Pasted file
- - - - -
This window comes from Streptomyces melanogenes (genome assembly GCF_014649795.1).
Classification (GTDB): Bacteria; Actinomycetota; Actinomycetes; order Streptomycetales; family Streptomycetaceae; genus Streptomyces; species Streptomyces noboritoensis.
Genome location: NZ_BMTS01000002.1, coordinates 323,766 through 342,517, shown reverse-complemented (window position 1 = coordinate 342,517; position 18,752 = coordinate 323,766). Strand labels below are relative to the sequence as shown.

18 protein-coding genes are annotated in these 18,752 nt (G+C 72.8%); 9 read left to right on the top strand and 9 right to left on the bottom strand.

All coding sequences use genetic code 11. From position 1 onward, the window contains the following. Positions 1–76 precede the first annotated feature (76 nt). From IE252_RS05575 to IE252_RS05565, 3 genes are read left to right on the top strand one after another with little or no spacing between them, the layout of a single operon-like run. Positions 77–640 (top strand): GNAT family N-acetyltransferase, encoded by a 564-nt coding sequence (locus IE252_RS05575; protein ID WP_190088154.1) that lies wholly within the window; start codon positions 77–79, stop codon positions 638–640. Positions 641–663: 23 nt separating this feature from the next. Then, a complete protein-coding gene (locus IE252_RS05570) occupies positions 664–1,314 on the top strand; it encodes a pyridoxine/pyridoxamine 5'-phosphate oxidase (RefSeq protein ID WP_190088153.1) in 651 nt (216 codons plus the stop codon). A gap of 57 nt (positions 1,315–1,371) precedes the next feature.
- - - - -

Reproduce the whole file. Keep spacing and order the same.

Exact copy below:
This window comes from Streptomyces melanogenes (genome assembly GCF_014649795.1).
Classification (GTDB): Bacteria; Actinomycetota; Actinomycetes; order Streptomycetales; family Streptomycetaceae; genus Streptomyces; species Streptomyces noboritoensis.
Genome location: NZ_BMTS01000002.1, coordinates 323,766 through 342,517, shown reverse-complemented (window position 1 = coordinate 342,517; position 18,752 = coordinate 323,766). Strand labels below are relative to the sequence as shown.

18 protein-coding genes are annotated in these 18,752 nt (G+C 72.8%); 9 read left to right on the top strand and 9 right to left on the bottom strand.

All coding sequences use genetic code 11. From position 1 onward, the window contains the following. Positions 1–76 precede the first annotated feature (76 nt). From IE252_RS05575 to IE252_RS05565, 3 genes are read left to right on the top strand one after another with little or no spacing between them, the layout of a single operon-like run. Positions 77–640 (top strand): GNAT family N-acetyltransferase, encoded by a 564-nt coding sequence (locus IE252_RS05575; protein ID WP_190088154.1) that lies wholly within the window; start codon positions 77–79, stop codon positions 638–640. Positions 641–663: 23 nt separating this feature from the next. Then, a complete protein-coding gene (locus IE252_RS05570) occupies positions 664–1,314 on the top strand; it encodes a pyridoxine/pyridoxamine 5'-phosphate oxidase (RefSeq protein ID WP_190088153.1) in 651 nt (216 codons plus the stop codon). A gap of 57 nt (positions 1,315–1,371) precedes the next feature.